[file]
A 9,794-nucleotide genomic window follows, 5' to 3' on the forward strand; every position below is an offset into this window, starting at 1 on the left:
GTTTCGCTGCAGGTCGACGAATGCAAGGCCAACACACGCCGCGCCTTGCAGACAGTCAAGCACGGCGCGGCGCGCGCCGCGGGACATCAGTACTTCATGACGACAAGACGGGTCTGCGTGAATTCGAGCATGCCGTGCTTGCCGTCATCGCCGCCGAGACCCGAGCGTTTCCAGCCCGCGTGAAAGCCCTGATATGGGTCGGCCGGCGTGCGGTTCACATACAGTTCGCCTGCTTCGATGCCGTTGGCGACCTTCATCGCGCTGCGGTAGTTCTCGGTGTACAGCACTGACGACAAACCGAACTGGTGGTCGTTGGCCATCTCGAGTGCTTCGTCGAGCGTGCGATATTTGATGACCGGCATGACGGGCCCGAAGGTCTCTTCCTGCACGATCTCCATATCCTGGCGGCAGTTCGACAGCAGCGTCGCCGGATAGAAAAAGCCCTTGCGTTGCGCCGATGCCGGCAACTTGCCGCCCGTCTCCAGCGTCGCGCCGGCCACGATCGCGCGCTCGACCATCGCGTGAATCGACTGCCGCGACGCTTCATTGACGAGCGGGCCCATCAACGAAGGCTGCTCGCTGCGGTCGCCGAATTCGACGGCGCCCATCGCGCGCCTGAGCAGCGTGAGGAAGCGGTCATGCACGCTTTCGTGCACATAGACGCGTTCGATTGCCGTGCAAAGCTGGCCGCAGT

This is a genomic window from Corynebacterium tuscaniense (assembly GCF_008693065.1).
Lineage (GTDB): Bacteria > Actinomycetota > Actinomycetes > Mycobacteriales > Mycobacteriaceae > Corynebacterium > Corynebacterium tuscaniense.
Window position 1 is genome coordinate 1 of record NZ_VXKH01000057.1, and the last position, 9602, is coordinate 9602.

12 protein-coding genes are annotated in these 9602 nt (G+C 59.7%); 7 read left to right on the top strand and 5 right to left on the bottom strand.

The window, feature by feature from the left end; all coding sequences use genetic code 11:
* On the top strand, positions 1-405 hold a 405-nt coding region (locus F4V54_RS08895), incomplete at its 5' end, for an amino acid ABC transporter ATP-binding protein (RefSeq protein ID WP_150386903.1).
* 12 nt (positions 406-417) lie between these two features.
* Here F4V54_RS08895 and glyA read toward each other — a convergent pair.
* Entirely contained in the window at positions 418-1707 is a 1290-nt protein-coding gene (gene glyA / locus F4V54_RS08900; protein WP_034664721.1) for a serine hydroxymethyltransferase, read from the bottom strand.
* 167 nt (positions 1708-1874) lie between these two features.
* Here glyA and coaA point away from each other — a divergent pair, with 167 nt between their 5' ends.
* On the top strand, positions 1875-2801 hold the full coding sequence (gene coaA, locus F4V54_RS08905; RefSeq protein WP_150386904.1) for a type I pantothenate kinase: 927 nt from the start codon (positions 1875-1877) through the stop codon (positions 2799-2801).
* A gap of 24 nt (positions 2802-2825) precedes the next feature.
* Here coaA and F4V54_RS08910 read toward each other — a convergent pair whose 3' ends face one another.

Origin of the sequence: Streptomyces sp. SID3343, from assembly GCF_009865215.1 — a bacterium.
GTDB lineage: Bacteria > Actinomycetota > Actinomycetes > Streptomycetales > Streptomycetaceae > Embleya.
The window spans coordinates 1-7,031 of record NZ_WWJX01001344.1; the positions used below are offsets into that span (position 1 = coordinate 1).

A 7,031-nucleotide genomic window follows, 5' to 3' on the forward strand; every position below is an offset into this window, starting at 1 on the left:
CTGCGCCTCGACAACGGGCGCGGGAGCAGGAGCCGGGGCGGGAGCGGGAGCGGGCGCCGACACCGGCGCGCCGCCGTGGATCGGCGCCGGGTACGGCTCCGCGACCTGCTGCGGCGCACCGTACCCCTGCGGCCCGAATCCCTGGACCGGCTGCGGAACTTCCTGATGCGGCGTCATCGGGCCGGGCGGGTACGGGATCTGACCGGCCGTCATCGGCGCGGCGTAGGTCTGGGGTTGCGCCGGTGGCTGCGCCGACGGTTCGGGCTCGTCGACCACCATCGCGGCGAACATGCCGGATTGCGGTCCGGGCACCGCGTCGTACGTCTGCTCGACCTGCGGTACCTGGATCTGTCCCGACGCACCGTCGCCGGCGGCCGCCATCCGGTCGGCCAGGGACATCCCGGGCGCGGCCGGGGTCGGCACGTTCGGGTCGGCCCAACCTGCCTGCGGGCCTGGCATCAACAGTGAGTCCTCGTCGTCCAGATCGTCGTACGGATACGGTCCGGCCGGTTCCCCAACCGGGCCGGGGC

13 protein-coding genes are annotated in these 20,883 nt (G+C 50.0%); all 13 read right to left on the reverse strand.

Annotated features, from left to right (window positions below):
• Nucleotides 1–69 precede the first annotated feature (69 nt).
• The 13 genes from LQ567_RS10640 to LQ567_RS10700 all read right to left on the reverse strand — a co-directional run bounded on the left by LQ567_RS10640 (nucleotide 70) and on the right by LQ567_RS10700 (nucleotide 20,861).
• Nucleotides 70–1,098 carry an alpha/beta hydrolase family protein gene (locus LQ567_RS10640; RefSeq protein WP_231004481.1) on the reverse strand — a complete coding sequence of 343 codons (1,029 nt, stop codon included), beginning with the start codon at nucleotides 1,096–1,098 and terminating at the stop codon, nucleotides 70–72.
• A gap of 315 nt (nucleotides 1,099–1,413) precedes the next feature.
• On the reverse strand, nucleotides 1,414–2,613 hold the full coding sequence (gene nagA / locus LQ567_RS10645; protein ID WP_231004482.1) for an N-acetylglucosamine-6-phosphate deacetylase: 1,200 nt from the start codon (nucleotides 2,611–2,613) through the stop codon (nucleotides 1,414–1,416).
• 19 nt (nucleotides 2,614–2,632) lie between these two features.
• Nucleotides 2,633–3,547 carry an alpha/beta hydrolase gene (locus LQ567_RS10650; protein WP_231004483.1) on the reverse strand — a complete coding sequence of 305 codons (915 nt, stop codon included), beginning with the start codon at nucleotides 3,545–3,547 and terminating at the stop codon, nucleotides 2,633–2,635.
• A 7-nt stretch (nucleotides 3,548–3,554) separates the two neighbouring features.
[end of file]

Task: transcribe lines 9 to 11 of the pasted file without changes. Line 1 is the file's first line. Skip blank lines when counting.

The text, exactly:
* 12 nt (positions 406-417) lie between these two features.
* Here F4V54_RS08895 and glyA read toward each other — a convergent pair.
* Entirely contained in the window at positions 418-1707 is a 1290-nt protein-coding gene (gene glyA / locus F4V54_RS08900; protein WP_034664721.1) for a serine hydroxymethyltransferase, read from the bottom strand.